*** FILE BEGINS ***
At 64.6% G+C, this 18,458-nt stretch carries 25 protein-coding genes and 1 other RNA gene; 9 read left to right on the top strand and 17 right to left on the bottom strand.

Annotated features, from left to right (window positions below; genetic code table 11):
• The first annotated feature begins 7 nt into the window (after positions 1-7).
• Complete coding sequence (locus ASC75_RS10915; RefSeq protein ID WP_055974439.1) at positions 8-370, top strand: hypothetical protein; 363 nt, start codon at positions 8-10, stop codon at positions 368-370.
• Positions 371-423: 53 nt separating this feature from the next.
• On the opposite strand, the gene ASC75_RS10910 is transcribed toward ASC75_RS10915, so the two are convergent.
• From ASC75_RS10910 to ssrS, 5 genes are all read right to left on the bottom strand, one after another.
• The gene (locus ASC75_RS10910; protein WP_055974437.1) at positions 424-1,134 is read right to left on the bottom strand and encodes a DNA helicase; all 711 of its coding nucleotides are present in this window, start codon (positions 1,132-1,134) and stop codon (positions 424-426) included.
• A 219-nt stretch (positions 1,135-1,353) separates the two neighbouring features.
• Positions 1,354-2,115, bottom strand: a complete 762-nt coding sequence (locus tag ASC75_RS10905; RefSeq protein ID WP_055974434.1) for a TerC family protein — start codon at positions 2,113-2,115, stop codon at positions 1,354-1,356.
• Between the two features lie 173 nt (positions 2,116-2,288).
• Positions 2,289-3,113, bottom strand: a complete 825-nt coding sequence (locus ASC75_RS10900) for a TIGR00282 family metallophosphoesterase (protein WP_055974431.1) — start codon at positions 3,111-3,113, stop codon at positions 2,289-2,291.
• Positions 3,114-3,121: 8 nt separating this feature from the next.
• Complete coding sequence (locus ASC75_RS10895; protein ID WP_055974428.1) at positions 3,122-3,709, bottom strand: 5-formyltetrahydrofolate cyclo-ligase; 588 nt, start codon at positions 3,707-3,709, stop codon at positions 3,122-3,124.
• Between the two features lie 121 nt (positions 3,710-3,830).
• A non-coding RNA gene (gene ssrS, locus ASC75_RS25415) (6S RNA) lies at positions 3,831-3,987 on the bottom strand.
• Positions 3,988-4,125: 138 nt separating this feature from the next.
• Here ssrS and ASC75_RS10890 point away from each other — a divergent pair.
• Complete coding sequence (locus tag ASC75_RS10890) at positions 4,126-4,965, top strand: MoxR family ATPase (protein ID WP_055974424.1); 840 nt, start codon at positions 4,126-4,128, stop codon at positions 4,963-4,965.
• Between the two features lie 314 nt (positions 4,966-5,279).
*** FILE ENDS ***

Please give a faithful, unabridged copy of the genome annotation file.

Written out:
At 64.6% G+C, this 18,458-nt stretch carries 25 protein-coding genes and 1 other RNA gene; 9 read left to right on the top strand and 17 right to left on the bottom strand.

Annotated features, from left to right (window positions below; genetic code table 11):
• The first annotated feature begins 7 nt into the window (after positions 1-7).
• Complete coding sequence (locus ASC75_RS10915; RefSeq protein ID WP_055974439.1) at positions 8-370, top strand: hypothetical protein; 363 nt, start codon at positions 8-10, stop codon at positions 368-370.
• Positions 371-423: 53 nt separating this feature from the next.
• On the opposite strand, the gene ASC75_RS10910 is transcribed toward ASC75_RS10915, so the two are convergent.
• From ASC75_RS10910 to ssrS, 5 genes are all read right to left on the bottom strand, one after another.
• The gene (locus ASC75_RS10910; protein WP_055974437.1) at positions 424-1,134 is read right to left on the bottom strand and encodes a DNA helicase; all 711 of its coding nucleotides are present in this window, start codon (positions 1,132-1,134) and stop codon (positions 424-426) included.
• A 219-nt stretch (positions 1,135-1,353) separates the two neighbouring features.
• Positions 1,354-2,115, bottom strand: a complete 762-nt coding sequence (locus tag ASC75_RS10905; RefSeq protein ID WP_055974434.1) for a TerC family protein — start codon at positions 2,113-2,115, stop codon at positions 1,354-1,356.
• Between the two features lie 173 nt (positions 2,116-2,288).
• Positions 2,289-3,113, bottom strand: a complete 825-nt coding sequence (locus ASC75_RS10900) for a TIGR00282 family metallophosphoesterase (protein WP_055974431.1) — start codon at positions 3,111-3,113, stop codon at positions 2,289-2,291.
• Positions 3,114-3,121: 8 nt separating this feature from the next.
• Complete coding sequence (locus ASC75_RS10895; protein ID WP_055974428.1) at positions 3,122-3,709, bottom strand: 5-formyltetrahydrofolate cyclo-ligase; 588 nt, start codon at positions 3,707-3,709, stop codon at positions 3,122-3,124.
• Between the two features lie 121 nt (positions 3,710-3,830).
• A non-coding RNA gene (gene ssrS, locus ASC75_RS25415) (6S RNA) lies at positions 3,831-3,987 on the bottom strand.
• Positions 3,988-4,125: 138 nt separating this feature from the next.
• Here ssrS and ASC75_RS10890 point away from each other — a divergent pair.
• Complete coding sequence (locus tag ASC75_RS10890) at positions 4,126-4,965, top strand: MoxR family ATPase (protein ID WP_055974424.1); 840 nt, start codon at positions 4,126-4,128, stop codon at positions 4,963-4,965.
• Between the two features lie 314 nt (positions 4,966-5,279).